Beginning in July 2020, however, the drugmakers announced they would no longer provide 340B-discounted products to contract pharmacies or would be limiting sales unless a 340B-covered entity provided claims data ensuring there were no duplicative discounts being applied.
In response, HHS’ Office of the General Counsel issued the December advisory opinion, which stated that the restrictions violated federal law, and later through HRSA delivered enforcement letters threatening penalties to the six companies.
HHS’ pushback has generally taken a beating in the courts. In June, the agency decided to pull the December advisory opinion to “avoid confusion and unnecessary litigation” after courts took the side of AstraZeneca and struck down a motion from HHS to dismiss the case.
Industry supporters of HHS’ position focused on the silver lining of Friday’s decision.
In a statement, Maureen Testoni, president and CEO of 340B Health, a membership organization of more than 1,400 340B participants, said the group was encouraged by Barker’s position on the “unilateral” restrictions on drug discounts for contract pharmacies.
“We are encouraged that the court upheld HRSA’s view that Lilly is violating the law as one that ‘best aligns with congressional intent’ of the 340B program,” she said in a statement. “We urge the government to continue its work to enforce the law and restore the statutory drug discounts that enable 340B hospitals to care for patients with low incomes and those living in rural parts of the country.”
A California hospital was properly dismissed from a lawsuit alleging it violated state consumer protection laws by failing to disclose emergency room visit fees before treatment, a state appellate court ruled June 29.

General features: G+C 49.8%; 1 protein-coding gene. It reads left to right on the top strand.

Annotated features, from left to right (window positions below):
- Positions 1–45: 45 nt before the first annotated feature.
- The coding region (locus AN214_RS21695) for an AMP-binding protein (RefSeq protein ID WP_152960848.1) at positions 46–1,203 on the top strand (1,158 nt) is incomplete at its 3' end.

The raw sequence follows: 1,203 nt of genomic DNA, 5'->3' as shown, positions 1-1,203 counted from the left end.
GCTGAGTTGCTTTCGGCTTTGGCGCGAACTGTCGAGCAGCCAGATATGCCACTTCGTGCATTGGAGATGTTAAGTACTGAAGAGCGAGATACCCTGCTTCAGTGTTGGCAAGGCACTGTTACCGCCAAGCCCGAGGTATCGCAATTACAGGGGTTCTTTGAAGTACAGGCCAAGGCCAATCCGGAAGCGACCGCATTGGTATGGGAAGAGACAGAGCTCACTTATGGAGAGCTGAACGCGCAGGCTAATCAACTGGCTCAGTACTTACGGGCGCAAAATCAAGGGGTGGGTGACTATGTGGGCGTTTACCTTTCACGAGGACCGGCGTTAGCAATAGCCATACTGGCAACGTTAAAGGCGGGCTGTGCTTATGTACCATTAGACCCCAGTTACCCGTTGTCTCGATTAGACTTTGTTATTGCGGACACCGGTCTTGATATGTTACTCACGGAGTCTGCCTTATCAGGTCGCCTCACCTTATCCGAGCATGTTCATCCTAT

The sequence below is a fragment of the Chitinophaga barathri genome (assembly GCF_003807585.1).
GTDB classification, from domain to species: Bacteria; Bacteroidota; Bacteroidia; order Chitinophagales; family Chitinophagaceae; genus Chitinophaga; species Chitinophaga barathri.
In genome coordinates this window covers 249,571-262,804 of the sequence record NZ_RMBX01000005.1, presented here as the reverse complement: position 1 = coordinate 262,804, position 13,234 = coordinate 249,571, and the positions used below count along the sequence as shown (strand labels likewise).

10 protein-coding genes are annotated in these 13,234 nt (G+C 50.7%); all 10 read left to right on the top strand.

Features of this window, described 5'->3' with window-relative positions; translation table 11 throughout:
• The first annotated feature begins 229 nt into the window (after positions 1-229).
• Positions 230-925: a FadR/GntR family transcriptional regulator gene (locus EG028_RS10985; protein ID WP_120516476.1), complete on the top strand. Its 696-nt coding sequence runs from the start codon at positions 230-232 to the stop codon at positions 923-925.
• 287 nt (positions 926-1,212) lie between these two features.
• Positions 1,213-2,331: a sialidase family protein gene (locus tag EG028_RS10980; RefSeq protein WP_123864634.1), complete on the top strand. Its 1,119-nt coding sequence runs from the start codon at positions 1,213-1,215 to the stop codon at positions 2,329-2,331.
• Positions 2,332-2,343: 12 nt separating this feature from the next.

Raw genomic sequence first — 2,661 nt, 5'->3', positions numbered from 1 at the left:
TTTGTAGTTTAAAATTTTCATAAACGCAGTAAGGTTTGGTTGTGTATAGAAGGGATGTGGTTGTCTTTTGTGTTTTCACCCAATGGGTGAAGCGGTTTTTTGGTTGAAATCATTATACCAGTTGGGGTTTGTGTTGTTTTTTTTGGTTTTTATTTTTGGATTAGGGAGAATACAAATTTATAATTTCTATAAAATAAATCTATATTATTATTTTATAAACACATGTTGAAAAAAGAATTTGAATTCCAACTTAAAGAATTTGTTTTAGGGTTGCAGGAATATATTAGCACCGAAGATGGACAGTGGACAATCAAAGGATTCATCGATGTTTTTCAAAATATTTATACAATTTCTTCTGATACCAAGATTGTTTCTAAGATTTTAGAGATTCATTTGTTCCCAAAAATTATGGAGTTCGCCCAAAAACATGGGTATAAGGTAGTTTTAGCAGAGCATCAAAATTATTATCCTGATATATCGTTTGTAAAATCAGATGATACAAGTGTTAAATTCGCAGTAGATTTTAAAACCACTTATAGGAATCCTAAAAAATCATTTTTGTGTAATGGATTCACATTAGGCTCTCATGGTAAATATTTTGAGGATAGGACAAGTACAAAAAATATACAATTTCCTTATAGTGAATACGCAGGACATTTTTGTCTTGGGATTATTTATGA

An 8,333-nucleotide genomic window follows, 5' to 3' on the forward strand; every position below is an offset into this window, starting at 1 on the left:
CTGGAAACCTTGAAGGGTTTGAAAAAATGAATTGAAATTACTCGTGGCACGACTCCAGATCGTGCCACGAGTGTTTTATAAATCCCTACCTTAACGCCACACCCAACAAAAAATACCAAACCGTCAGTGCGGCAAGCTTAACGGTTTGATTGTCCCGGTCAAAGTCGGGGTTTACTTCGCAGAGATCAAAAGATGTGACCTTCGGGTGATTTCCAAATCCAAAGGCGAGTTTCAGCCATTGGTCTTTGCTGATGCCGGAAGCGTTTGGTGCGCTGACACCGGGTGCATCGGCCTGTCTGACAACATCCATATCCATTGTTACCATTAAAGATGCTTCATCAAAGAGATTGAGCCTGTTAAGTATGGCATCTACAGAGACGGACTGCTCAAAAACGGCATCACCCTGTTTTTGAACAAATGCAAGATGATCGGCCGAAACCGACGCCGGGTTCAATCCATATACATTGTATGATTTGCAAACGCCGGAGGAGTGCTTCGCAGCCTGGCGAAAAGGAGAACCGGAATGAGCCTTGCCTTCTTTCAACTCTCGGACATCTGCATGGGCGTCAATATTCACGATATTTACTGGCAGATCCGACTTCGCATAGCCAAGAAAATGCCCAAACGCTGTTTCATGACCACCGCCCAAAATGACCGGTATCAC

Joshua Yebba filed the lawsuit against AHMC Anaheim (Calif.) Regional Medical Center, alleging the hospital violated California’s Unfair Competition Law and Consumer Legal Remedies Act when it did not disclose a separate fee for an emergency room visit before treating him. Mr. Yebba claimed he would have gone to a different ER if he knew about the fee. He sued on behalf of himself and others who allegedly were charged the separate ER fee without knowing about it.
The lawsuit centered on whether the hospital had a duty to disclose the ER fee to patients before treating them and whether the hospital violated the consumer protection laws by not disclosing them.
The hospital argued that it fulfilled any duty to disclose the fee because it has a written or electronic copy of its chargemaster available. However, Mr. Yebba contended that Anaheim Regional had a duty to tell him personally while checking in or to at least post a sign about the fees in the ER.
A lower court dismissed the case against the hospital on the grounds that Anaheim Regional had no duty to disclose the separate ER fee to Mr. Yebba before treating him and that the allegations didn’t violate the consumer protection acts.
The California Court of Appeals 4th District affirmed the dismissal, saying that California lawmakers have determined what pricing information hospitals must disclose to patients and when, and a court decision increasing the requirements “upsets the legislative balance between the consumers’ right to information and the hospitals’ burden of providing it.”
In the first federal ruling on vaccine mandates, a Houston judge Saturday dismissed a lawsuit by hospital employees who declined the COVID-19 shot – a decision that could have a ripple effect across the nation.
The case involved Houston Methodist, which was the first hospital system in the country to require that all its employees get vaccinated. U.S. District Judge Lynn N. Hughes said federal law does not prevent employers from issuing that mandate.
The hospital already had made it clear it means what it says: It fired the director of corporate risk – Bob Nevens – and another manager in April when they did not meet the earlier deadline for bosses.
Houston Methodist’s CEO Marc Boom predicts more hospitals soon will join the effort. Many hospitals and employers were waiting for legal clarification before acting.